How to Vacuum a Pool Manually
Last Updated: March 9, 2018 | Subscribe to our weekly pool maintenance newsletter!
Hold on a minute, you’re thinking. Why in the world do I need to vacuum my inground pool or above ground pool by hand when I have an automatic pool cleaner? Shouldn’t that little robot be doing all the work for me?
Well, yes. Some of it. But Rosie from The Jetsons it ain’t. While an automatic cleaner is an indispensable tool, it can toss debris right back into the water when it tries to vacuum a swimming pool full of debris, or worse, algae. If you’re dealing with a mean, green infestation, manual pool vacuuming is pretty much required to fight the little water squatters.
What You’ll Need to Vacuum Your Swimming Pool
It would be wonderful to live in a world where pools (and everything else) simply stayed clean. But until those self-cleaning pools are invented, we have to live in the present, and we’re still on the hook for cleaning our stuff ourselves.
Before you can vacuum your pool, you’ll need:
- A vacuum head If you click this link and make a purchase, we earn a commission at no additional cost to you. , also called a vac head
- A telescopic pole If you click this link and make a purchase, we earn a commission at no additional cost to you. to attach to the vac head
- A vacuum hose If you click this link and make a purchase, we earn a commission at no additional cost to you. long enough to reach every area of your pool
- A skim vac If you click this link and make a purchase, we earn a commission at no additional cost to you. or vacuum plate (if needed)
- A scrub brush If you click this link and make a purchase, we earn a commission at no additional cost to you. to attach to the pole
Bonus Tip: Got kids? Do they use the pool? Then maybe it’s time to put them to work to help keep it clean. Just a suggestion.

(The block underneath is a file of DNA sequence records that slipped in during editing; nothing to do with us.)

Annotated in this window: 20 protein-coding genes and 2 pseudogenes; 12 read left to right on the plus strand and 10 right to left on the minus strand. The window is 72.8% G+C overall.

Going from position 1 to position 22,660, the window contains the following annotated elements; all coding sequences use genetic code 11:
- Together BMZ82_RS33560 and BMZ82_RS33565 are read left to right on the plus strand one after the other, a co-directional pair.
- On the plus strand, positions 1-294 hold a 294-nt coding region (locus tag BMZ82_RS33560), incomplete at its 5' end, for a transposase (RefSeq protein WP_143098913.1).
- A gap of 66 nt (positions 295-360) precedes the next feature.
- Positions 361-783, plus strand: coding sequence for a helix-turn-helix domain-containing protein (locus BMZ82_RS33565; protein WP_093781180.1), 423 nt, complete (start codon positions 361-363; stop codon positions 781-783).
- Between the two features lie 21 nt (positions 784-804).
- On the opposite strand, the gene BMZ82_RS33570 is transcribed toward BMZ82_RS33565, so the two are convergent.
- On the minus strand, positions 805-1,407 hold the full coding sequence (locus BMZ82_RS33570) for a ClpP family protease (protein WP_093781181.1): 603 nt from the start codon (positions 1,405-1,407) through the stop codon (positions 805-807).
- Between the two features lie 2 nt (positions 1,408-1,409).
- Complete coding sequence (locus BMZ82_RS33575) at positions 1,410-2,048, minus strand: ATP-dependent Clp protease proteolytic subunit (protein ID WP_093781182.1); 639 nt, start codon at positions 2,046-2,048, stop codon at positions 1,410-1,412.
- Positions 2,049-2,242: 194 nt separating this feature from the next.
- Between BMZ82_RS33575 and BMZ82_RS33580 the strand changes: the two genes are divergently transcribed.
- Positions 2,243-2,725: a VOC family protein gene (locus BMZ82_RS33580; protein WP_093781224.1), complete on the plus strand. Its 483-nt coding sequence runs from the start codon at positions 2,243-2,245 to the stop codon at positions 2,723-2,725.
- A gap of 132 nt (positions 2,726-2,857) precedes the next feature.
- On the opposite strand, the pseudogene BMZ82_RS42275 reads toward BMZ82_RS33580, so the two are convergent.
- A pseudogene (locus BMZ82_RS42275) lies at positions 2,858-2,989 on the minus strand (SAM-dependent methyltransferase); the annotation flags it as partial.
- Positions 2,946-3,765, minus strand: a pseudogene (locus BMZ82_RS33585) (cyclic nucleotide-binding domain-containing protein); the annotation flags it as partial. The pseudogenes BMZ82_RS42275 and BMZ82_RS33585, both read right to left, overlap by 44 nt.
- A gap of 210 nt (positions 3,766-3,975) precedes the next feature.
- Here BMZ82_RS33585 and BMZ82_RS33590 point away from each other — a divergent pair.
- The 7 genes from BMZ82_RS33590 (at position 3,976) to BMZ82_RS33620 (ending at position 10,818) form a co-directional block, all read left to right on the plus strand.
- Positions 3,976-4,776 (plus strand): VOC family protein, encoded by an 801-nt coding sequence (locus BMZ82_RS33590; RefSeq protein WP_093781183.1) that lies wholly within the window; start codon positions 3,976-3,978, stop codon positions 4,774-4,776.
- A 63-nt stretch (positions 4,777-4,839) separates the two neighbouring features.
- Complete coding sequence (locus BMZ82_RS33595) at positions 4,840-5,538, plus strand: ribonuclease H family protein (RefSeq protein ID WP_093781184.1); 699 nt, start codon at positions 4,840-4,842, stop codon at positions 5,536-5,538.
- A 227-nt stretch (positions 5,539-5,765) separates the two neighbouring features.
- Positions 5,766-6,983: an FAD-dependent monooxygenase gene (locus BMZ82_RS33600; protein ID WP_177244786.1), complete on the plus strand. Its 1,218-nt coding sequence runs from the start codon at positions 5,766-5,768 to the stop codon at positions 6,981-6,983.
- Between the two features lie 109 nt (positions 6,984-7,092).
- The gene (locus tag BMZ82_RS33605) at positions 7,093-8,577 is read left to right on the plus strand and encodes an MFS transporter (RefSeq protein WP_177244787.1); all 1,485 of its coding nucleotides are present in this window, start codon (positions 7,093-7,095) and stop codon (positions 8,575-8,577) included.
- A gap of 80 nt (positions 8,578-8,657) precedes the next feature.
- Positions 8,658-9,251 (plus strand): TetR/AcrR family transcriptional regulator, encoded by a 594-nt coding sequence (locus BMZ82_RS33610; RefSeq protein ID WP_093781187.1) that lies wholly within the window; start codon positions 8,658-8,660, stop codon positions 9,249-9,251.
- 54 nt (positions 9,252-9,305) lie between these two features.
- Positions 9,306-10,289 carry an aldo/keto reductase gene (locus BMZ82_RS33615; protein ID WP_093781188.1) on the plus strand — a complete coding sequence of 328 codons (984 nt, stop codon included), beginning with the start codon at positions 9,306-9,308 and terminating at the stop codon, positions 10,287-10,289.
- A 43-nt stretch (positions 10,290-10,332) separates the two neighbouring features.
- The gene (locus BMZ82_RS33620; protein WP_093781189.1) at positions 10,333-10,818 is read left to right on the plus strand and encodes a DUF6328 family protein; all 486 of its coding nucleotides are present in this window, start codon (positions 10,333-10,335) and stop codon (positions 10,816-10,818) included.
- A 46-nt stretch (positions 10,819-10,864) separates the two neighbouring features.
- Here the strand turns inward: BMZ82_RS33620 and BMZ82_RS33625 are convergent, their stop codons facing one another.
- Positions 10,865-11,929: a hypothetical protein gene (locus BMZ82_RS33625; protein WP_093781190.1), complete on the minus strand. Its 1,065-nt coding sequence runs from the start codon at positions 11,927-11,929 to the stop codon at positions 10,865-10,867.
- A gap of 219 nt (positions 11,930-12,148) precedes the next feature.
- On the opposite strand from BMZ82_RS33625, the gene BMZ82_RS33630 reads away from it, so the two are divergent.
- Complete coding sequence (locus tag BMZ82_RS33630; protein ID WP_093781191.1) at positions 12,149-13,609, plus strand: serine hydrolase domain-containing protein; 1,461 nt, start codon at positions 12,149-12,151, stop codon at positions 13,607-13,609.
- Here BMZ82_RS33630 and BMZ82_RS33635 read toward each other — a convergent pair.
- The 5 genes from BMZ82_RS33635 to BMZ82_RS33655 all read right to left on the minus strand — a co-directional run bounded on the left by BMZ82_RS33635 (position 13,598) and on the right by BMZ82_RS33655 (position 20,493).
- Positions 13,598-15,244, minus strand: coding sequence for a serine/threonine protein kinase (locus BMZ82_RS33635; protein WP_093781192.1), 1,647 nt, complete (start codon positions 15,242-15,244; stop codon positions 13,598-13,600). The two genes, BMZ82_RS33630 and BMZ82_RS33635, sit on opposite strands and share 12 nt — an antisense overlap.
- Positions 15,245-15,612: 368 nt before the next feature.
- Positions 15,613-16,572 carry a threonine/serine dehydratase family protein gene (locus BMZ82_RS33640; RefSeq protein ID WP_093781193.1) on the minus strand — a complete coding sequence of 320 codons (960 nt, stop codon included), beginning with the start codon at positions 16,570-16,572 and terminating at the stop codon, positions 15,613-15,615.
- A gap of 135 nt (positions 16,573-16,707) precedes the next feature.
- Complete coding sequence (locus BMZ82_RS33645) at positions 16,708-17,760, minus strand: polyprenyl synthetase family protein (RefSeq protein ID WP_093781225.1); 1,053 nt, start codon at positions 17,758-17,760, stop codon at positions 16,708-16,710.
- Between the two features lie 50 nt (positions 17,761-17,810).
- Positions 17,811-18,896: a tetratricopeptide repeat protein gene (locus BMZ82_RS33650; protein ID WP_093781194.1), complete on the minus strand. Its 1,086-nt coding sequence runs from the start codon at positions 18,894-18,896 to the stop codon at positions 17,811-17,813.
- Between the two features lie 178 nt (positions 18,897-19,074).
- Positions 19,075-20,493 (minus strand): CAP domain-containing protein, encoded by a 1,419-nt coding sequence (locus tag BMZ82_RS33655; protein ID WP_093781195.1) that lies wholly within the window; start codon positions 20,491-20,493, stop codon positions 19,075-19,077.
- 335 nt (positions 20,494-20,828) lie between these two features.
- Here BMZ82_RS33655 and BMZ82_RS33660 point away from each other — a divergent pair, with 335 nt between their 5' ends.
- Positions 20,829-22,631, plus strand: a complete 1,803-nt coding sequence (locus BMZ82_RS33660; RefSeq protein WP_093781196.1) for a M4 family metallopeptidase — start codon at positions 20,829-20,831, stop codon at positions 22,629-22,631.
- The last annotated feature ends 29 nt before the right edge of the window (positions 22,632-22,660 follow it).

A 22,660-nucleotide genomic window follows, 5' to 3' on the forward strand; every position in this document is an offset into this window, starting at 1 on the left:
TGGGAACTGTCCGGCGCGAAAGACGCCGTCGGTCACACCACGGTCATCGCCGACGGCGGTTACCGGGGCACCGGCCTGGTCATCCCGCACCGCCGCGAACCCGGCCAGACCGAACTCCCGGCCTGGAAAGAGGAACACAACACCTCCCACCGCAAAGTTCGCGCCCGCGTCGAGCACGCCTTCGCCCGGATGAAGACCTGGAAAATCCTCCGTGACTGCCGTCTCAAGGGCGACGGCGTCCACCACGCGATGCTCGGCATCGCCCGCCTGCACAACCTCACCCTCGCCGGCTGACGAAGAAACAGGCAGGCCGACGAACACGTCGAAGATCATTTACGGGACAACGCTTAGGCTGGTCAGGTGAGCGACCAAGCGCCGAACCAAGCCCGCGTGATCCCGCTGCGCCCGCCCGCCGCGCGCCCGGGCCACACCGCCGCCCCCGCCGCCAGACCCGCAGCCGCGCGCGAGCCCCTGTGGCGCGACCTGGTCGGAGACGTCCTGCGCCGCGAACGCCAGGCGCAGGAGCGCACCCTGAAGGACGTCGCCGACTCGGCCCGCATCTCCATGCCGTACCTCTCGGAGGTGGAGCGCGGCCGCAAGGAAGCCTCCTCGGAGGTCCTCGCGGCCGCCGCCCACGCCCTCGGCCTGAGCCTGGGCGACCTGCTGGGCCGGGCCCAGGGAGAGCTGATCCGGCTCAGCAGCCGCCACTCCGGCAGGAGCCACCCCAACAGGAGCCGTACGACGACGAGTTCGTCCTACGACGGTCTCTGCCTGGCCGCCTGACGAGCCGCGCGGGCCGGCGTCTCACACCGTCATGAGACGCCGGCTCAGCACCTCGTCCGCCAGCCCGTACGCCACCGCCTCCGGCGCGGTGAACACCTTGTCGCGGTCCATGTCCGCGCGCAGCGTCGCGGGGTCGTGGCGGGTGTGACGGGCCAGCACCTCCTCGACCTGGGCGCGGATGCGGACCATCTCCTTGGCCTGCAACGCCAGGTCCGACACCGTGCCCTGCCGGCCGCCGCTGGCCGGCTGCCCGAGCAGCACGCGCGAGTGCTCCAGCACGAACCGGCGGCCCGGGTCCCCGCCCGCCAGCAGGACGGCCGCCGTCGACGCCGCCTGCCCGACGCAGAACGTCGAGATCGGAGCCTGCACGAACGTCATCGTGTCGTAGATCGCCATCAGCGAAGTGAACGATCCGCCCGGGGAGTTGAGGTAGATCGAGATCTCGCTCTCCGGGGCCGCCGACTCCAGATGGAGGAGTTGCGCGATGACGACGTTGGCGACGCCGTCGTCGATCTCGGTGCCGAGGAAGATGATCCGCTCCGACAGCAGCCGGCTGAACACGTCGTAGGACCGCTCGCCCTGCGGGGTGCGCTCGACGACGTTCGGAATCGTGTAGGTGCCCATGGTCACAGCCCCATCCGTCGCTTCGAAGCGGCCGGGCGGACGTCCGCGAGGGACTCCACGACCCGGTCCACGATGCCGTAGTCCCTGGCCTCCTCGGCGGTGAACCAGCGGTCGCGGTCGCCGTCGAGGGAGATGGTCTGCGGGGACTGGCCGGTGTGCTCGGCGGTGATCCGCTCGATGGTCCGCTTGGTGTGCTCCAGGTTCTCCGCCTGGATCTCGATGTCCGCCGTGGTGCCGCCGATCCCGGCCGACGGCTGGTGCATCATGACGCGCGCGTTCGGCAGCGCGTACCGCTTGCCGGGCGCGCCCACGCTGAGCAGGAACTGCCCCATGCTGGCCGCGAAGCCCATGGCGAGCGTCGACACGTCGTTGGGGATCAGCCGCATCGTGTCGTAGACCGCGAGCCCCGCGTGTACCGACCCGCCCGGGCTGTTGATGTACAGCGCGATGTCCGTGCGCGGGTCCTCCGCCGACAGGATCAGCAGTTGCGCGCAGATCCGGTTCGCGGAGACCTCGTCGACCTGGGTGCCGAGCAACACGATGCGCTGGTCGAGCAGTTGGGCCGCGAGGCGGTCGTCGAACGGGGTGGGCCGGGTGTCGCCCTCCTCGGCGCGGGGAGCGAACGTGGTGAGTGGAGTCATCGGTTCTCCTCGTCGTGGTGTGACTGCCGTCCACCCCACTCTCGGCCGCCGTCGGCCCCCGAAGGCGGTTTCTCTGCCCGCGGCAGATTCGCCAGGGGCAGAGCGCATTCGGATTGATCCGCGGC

Put Your Pool Filter to Work
If you can’t get your kids to do the pool vacuuming, you can at least make use of your pool filter to make the task a little easier.
If you’re performing routine maintenance and giving your pool a weekly cleaning, you may not need to adjust your pool’s filter setting at all. The standard “Filter” setting will do the job quite nicely.
But let’s say you have a lot of leaves and other debris in the pool after a thunderstorm. Or you used flocculant If you click this link and make a purchase, we earn a commission at no additional cost to you. to clear up water-clouding particles. The storm debris and particle-laden flocculant will sink to the bottom of the pool where they’ll sit until you vacuum them up.
To clear a large amount of debris like this from your pool, you’ll want to adjust your filter to compensate before you begin vacuuming.
Depending on the size and style of your pool, the filter system will have two or more settings for controlling filtration.
These may offer several options, with special settings just for vacuuming, including one called “Waste.” This setting pumps water out of the pool while bypassing the filter.
This setting keeps you from clogging your filter with debris, flocculant, and dead/dying/annoyingly persistent algae.
Important: If you use this method, your pool water level is going to drop while you vacuum the pool. Use a garden hose with an attached
How to Vacuum a Swimming Pool
Inground or Aboveground Pools:
If your pool is equipped, be sure that the valve on the suction line coming into the pump is selected for the port (either skimmer or lower suction fitting) you will be using to vacuum.